A Shot in the Arm for RISC-V?

Intel eyes SiFive acquisition, hedges on Nvidia–Arm deal

Last week, Bloomberg reported that Intel is exploring an acquisition of SiFive for more than $2 billion, effectively quadrupling SiFive’s last valuation at a funding round in 2020. SiFive is a fabless start-up providing commercial processor designs based on the RISC-V open-standard instructure set architecture, as well as intellectual property (IP) and silicon solutions.

The pending acquisition of Arm by Nvidia has drawn sharp criticism from all corners of the industry, owing to fears that it would squash Arm’s independence and place existing licensees in the precarious situation of a rival owning a central piece of their technologies. Tactically, acquiring SiFive would allow Intel to gain RISC-V IP and silicon solutions to compete more effectively in edge computing and artificial intelligence applications as customers may turn away from Arm, as well as gaining a direct stake in an instruction set that will prove valuable down the line.

RISC-V’s academic origins came from a need for a practical platform that’s open-sourced and deployable in any hardware or software designs — without incurring royalty liabilities and licensing fees. As an open standard, RISC-V is used in wide array of applications, being particularly useful for embedded low-power solutions. Interest in RISC-V has soared since September 2020 when Nvidia announced its intent to acquire Arm from SoftBank for $40 billion (see Arm and Nvidia. Heads or Tails).

SiFive was founded in 2015 by three researchers from the University of California, Berkeley. Its DesignShare platform allows hardware-makers to incorporate IP into prototypes without having to pay royalties straightaway. This freedom gives customers the opportunity to explore multiple designs before committing to a production version that can then be licensed. This business model is a stark difference to the current Arm licensing deals that require customers to pay upfront to access the company’s chip designs. Indeed, the growing interest in RISC-V has prompted Arm to respond by making changes to its licensing model (see Arm’s New Programme for Custom Chips).

Shortly after the news of the potential acquisition broke, SiFive said that Intel’s Foundry Services selected SiFive’s Performance P550 core as a development platform to be fabricated on Intel’s 7 nm process technology. This platform, codenamed Horse Creek, joins announcements from Tenstorrent, Samsung and Renesas Electronics, which all recently picked SiFive IP to be used in upcoming products.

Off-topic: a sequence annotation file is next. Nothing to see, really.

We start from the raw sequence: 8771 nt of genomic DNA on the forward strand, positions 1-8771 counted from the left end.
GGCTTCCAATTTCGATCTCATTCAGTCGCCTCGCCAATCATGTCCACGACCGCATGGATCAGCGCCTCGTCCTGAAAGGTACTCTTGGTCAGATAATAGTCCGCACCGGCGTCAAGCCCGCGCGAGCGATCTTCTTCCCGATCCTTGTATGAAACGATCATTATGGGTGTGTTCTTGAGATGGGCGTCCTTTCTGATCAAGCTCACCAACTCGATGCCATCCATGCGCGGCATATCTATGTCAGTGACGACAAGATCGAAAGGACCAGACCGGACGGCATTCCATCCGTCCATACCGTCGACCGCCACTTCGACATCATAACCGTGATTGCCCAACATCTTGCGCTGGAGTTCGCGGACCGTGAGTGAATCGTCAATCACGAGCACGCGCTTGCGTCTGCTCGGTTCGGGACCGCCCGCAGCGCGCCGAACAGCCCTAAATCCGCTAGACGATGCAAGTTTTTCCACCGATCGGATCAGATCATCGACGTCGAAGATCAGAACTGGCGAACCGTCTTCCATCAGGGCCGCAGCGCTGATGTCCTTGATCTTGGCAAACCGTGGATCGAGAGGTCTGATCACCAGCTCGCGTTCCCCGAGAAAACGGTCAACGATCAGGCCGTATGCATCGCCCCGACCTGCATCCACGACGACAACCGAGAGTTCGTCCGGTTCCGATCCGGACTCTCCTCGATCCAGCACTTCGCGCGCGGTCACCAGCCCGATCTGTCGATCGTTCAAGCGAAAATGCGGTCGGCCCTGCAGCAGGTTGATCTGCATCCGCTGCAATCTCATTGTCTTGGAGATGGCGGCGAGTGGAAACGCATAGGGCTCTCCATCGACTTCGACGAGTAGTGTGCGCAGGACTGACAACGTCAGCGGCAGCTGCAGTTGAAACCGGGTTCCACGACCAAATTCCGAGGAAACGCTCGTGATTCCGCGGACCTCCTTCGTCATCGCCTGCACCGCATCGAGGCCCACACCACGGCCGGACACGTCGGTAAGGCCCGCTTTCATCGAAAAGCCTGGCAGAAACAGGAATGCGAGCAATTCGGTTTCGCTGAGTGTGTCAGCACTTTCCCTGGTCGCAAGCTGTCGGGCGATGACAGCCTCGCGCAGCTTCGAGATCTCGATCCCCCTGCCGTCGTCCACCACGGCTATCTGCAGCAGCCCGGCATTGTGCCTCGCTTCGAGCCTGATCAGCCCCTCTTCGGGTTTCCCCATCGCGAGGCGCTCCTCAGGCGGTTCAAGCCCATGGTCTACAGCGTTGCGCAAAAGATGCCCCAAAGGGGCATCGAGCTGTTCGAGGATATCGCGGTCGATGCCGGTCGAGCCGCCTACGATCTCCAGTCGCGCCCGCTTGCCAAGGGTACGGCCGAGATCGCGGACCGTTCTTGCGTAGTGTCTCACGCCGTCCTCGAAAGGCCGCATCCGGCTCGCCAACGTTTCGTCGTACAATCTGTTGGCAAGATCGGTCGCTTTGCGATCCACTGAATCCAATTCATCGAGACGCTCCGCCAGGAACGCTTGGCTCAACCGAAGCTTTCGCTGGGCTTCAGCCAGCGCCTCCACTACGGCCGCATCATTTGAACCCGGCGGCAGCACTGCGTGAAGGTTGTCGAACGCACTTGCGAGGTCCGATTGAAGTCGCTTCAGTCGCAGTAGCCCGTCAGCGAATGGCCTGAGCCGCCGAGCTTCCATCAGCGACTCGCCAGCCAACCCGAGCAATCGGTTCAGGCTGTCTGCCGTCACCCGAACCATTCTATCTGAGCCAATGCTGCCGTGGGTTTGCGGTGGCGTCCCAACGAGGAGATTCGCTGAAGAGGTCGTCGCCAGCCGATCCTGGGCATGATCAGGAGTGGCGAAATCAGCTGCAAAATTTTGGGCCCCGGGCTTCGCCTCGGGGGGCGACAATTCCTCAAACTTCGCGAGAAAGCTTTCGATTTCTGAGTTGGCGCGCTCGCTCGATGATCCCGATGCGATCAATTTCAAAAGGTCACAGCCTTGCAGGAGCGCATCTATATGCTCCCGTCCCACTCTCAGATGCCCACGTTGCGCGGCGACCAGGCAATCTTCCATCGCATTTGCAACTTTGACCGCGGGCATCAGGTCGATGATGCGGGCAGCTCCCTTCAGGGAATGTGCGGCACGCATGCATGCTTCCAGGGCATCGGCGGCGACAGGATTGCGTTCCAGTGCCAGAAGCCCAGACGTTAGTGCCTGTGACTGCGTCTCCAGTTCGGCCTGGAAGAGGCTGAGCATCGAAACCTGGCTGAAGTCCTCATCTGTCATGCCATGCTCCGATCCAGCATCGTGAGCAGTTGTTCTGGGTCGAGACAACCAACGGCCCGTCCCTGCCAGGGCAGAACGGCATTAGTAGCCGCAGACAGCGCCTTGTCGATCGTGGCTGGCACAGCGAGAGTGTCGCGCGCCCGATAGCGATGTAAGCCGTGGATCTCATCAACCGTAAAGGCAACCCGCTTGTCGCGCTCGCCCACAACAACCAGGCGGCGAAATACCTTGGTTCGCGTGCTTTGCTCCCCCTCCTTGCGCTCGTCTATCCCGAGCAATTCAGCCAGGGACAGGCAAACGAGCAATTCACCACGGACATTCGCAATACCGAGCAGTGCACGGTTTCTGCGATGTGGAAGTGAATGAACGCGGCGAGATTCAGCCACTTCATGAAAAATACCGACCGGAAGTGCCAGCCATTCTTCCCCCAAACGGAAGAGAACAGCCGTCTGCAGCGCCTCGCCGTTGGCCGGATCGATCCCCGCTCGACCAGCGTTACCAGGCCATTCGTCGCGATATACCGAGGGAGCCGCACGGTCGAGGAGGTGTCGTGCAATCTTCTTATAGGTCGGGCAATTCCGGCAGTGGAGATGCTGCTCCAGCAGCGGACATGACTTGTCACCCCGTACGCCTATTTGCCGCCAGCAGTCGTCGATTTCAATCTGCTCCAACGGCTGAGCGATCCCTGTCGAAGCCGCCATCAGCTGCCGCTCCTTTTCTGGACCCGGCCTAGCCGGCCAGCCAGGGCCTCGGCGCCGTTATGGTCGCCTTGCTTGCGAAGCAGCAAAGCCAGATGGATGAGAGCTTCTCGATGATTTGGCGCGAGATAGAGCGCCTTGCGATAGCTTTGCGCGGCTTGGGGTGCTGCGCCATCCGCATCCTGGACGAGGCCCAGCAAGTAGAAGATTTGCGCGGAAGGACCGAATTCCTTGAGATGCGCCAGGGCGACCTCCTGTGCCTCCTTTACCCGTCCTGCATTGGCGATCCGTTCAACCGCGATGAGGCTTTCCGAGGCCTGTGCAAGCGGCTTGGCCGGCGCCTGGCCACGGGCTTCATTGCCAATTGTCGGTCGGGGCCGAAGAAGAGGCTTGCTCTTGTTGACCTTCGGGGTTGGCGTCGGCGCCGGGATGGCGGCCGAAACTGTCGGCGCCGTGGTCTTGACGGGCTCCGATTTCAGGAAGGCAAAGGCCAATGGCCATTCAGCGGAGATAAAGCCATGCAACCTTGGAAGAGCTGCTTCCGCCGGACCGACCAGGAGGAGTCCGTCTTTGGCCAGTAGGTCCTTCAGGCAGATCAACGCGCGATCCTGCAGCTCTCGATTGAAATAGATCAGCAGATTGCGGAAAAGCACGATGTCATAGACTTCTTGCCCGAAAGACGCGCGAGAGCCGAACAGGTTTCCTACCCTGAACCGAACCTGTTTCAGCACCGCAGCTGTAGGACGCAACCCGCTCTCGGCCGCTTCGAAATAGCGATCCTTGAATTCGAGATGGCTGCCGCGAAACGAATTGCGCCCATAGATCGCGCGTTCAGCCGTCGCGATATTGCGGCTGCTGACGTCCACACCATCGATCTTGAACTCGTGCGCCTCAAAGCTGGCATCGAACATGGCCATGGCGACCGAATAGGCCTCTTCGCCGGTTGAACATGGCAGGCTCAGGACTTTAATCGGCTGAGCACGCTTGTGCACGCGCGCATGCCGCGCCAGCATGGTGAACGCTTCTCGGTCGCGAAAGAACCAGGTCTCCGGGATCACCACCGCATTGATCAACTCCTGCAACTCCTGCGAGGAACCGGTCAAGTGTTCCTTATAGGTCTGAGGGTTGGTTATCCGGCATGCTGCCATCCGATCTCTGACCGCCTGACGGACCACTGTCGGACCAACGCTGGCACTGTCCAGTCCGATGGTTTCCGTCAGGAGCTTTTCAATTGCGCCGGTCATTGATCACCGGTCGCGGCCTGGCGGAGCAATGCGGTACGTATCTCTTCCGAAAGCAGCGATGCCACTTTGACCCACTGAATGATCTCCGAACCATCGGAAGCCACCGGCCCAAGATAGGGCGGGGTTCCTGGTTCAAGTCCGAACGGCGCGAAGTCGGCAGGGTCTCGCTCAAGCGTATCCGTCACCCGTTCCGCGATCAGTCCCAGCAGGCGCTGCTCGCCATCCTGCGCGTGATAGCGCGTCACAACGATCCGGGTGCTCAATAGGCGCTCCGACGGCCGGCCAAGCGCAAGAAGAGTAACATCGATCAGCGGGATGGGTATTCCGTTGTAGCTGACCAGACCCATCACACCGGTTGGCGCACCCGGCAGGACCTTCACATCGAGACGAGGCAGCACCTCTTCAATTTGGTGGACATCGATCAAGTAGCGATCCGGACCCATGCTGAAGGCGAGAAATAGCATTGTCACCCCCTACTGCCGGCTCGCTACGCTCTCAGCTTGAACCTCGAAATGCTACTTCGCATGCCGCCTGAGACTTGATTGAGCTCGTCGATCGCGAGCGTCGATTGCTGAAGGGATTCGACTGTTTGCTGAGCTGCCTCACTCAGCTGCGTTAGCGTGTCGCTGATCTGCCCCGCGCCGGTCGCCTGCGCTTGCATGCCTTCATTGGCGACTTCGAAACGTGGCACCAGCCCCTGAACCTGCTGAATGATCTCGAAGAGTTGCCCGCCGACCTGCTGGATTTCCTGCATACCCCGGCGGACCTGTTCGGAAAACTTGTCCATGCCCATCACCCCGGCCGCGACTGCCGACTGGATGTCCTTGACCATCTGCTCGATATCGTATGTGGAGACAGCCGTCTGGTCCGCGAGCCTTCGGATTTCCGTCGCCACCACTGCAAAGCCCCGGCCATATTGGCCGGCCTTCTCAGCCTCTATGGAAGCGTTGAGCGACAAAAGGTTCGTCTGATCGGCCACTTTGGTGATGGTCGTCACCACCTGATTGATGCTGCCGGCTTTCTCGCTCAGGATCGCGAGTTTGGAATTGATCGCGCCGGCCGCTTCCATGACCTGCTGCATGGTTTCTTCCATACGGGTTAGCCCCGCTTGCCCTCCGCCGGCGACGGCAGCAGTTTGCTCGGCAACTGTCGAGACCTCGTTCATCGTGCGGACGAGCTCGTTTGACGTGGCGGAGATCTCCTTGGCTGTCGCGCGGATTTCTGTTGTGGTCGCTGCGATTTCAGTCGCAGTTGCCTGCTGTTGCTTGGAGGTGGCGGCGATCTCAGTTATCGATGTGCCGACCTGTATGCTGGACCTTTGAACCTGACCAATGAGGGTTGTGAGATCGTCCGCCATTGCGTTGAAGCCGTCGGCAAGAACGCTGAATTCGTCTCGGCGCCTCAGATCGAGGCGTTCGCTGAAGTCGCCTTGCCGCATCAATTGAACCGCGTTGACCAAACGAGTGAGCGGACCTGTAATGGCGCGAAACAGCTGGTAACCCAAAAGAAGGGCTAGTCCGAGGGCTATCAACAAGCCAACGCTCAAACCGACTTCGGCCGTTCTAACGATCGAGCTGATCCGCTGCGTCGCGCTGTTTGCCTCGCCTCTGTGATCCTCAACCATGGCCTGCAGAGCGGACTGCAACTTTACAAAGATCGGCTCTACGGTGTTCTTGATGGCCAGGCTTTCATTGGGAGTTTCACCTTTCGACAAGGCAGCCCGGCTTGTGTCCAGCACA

After Nvidia’s proposed acquisition was announced, we commented that such a move could significantly damage Arm’s ecosystem and create another catalyst to the growth of RISC-V. Intel clearly sees a similar scenario, and has set its sights on attracting Arm licensees that fear the prospect of Nvidia ownership. The move would also give Intel access to an instruction set suited to low-power applications that are growing in industrial and edge computing areas, both of which are vital sources of growth and differentiation for Intel.

RISC-V is a long way from being an alternative to x86 or even Arm designs for data centre chips, but we believe it will play a large role in the explosive growth of edge computing. Nvidia’s announcement of its new Arm-based, Grace CPU for data centre silicon reignited the debate about why Nvidia needs to acquire Arm rather than just license the IP. Nvidia argues it will strengthen the Arm ecosystem by increasing investment and adding to the IP available to Arm licensees. This is a fair and much-needed pledge, but the commercial reality of offering shareholders a return on their $40 billion investment is hard to ignore. This increases competitive concerns that Nvidia will selectively control access to crucial technologies, gaining an advantage over licensees.

With Nvidia’s proposed acquisition of Arm still under regulatory review, the news of Intel’s interest in SiFive will raise eyebrows. Should it materialize into a formal approach, many will view it as an opportunistic move to embrace an architecture that stands to benefit if licensees accelerate their search for alternatives to Arm.

Qualcomm president Cristiano Amon recently suggested that, if the Nvidia bid doesn’t go ahead, Qualcomm and others could invest under a consortium model in which they work together to preserve the long-term independence of Arm. This is undoubtedly the better option for Arm’s independence, but the reality remains that only Nvidia is prepared to pay SoftBank more than $40 billion. If Nvidia navigates the political and regulatory obstacles ahead, Intel’s move for SiFive could be a well-calculated gamble that will be a shot in the arm for RISC-V.